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CME Trust Invests in Futures of Youth

By Maggie Shea, HedgeWorld Staff Writer | Tuesday, December 12, 2006

CHICAGO (HedgeWorld.com)-The spirit of giving brightened an otherwise dreary, overcast Tuesday morning for attendees of the Dec. 12 Chicago Mercantile Exchange Trust breakfast, where trustees announced the first grant commitment of $10 million to various Chicago-based education and health initiatives.

Chicago Mayor Richard M. Daley, donning a festive holiday tie, spoke at the event, held in the CME Executive Conference Center, as well as four of the seven CME Trust members: Leo Melamed, chairman emeritus of the CME and director of the boards of CME and CME Holdings Inc.; James E. Oliff, vice chairman of the boards of CME and CME Holdings and director of CME; Howard J. Siegel, director of CME Holdings' board; and Jack Sandner, director of CME Holdings' board. Trustees Craig S. Donahue, chief executive of CME and CME Holdings; Terrence A. Duffy, chairman of the board of CME and CME Holdings; and William P. Miller II, director of CME Holdings and CME, could not attend.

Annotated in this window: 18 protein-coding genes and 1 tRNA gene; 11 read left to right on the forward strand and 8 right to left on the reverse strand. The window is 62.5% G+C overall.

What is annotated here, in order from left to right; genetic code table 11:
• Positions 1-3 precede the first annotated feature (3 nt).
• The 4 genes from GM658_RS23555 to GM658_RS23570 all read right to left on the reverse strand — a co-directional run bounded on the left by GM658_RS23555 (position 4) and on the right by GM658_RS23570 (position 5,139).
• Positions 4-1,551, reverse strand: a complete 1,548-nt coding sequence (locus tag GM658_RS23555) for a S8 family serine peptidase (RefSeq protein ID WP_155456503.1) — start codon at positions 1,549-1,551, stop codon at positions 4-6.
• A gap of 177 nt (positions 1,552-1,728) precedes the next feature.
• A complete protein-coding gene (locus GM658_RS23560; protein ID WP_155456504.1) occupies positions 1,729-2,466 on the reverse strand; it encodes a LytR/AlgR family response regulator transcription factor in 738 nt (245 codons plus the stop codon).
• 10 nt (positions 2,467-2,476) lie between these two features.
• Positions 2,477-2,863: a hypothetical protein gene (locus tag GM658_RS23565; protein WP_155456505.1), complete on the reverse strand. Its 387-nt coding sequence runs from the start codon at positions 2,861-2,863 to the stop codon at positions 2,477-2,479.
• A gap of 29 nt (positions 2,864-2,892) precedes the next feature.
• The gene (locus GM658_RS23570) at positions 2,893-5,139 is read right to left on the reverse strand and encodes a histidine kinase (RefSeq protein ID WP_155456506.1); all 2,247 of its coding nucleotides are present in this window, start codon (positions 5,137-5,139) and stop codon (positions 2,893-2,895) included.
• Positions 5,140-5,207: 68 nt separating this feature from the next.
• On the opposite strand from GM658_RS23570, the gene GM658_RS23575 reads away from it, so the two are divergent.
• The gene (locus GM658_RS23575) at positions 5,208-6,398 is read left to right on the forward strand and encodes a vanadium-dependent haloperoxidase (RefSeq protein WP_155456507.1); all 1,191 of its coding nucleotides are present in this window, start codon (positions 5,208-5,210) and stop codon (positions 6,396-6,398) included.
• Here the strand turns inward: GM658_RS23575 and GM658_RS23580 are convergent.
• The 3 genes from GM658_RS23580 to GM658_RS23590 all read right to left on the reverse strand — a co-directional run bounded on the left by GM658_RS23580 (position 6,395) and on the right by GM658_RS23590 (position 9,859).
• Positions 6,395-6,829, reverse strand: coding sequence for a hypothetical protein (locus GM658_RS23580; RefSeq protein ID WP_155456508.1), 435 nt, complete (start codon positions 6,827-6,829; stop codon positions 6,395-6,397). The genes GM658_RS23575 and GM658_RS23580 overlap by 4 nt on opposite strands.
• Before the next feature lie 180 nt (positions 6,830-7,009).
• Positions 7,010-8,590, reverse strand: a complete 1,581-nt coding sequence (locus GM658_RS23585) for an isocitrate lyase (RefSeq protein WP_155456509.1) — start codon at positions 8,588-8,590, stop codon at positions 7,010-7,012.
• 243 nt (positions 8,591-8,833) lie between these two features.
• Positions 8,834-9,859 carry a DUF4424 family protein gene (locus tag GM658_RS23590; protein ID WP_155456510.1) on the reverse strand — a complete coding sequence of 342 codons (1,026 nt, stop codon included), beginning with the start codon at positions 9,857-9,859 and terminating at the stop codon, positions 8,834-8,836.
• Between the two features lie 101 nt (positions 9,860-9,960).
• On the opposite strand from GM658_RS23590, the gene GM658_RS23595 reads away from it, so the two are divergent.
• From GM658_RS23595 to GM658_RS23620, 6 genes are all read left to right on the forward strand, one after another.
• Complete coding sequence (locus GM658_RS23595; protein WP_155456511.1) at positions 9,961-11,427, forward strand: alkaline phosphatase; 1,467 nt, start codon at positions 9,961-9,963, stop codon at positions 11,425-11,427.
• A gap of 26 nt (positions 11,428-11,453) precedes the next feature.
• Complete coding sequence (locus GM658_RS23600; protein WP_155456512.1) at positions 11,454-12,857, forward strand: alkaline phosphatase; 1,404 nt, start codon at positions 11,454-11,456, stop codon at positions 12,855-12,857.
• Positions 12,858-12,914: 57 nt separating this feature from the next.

Also at the breakfast were representatives from 20 universities, schools and non-profit organizations-the beneficiaries of CME Trust's grant commitments. Several students from the Nobel Charter School and the Perspectives Charter School, both part of the Renaissance Schools network and grant recipients of more than $1.1 million, attended as well.

"No part of the world gives like American business leaders," said Mr. Daley, addressing a room full of for-profit and non-profit executives alike. "Most places rely on government to give; here we rely on individual entrepreneurs." He added: "In our city, state, nation, world, there's a line drawn between the educated versus the uneducated, living in poverty."

The answer to weakening that divide?

Simple, he said. "Educate them. We don't need any more meetings or supports. Stand up. Be counted, and put money into education ... Basically prepare young people for a job." Mr. Daley also said the growing cost of higher education makes vocational job training ever-more important. "There's nothing wrong with getting a job after high school," he said.